Science and Creativity from Studio 360: the art of innovation. A sculpture unlocks a secret of cell structure, a tornado forms in a can, and a child's toy gets sent into orbit. Exploring science as a creative act since 2005. Produced by PRI and WNYC, and supported in part by the Alfred P. Sloan Foundation.

Recently in Science and Creativity

You’re Living in a Science Fiction Story

Friday, January 24, 2014

It’s easy to look back at old science fiction and see it as silly. But there are important ideas embedded in those stories that influenced scientists and the way technology developed. Take the first science fiction film, Le Voyage dans La Lune or A Trip to the Moon, based on a story by Jules Verne ...

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Annalee Newitz: The Future Is Coming to Get You

Friday, January 24, 2014

Scientists and science writers can rattle off all the sci-fi that inspired them to build great things. But Annalee Newitz, editor of io9, thinks that dystopian science fiction is less inspirational, but more influential. Dystopian sci-fi cautions against our hubris. For example, when Google bought ...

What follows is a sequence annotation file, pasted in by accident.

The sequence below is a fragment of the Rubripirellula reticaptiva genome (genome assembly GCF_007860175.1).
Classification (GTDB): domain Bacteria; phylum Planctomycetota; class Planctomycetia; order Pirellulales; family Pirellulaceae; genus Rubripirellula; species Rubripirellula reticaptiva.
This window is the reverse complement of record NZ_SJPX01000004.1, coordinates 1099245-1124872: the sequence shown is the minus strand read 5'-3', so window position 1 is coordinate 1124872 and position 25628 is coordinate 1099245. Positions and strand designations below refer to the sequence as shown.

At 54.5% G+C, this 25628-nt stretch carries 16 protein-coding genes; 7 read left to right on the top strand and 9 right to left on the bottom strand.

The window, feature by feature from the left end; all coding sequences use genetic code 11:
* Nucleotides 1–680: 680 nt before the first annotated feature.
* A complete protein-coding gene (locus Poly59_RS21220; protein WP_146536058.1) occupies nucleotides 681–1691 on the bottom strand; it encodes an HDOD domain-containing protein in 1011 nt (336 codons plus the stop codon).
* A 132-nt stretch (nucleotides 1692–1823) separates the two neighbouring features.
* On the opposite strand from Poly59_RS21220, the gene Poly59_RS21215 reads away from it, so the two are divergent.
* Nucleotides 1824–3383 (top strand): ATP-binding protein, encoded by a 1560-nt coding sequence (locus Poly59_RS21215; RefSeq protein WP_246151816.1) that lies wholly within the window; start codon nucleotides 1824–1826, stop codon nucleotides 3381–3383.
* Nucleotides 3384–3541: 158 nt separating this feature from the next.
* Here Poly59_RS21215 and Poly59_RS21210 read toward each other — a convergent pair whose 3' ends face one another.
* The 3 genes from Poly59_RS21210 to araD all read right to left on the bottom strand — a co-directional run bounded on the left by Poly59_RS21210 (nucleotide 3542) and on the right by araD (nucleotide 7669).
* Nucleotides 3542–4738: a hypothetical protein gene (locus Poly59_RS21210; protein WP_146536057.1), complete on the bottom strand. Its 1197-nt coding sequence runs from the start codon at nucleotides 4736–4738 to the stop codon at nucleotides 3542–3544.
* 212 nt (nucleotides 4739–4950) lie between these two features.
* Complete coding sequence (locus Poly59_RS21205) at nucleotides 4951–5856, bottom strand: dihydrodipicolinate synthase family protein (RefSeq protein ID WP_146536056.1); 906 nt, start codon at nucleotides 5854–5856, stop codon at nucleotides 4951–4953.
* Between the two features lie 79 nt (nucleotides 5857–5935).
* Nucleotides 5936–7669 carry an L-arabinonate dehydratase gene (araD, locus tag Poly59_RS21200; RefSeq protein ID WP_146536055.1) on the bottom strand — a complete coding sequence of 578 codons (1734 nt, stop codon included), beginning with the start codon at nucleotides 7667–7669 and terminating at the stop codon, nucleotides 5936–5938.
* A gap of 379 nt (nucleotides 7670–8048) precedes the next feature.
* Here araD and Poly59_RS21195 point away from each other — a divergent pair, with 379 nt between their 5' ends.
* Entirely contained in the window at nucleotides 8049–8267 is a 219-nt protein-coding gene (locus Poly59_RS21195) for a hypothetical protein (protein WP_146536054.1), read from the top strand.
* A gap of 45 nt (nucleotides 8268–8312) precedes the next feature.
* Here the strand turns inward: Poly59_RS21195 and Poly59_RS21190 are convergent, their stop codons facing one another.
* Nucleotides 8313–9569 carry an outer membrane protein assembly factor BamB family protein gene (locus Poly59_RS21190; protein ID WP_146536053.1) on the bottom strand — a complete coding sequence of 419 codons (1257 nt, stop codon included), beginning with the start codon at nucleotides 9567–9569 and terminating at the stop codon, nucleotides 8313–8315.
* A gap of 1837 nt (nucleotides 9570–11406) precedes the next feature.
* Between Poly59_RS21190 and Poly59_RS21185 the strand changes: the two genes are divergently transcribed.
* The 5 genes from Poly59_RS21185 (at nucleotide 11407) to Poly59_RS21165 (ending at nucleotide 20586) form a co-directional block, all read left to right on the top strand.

Bonus Track: Kurt Andersen’s extended conversation with Annalee Newitz

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Flying Cars and Tricorders: How Sci-Fi Invented the Present

Friday, January 24, 2014

From Mary Shelley’s Frankenstein to George Orwell’s 1984 to Spike Jonze’s Oscar-nominated Her, artists have imagined what the future will look like. In this week’s episode, Kurt Andersen explores how science fiction has shaped the world we’re living in right now. The inventor of the cell phone gives credit to

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Will Computers Take Over the World?

Friday, January 24, 2014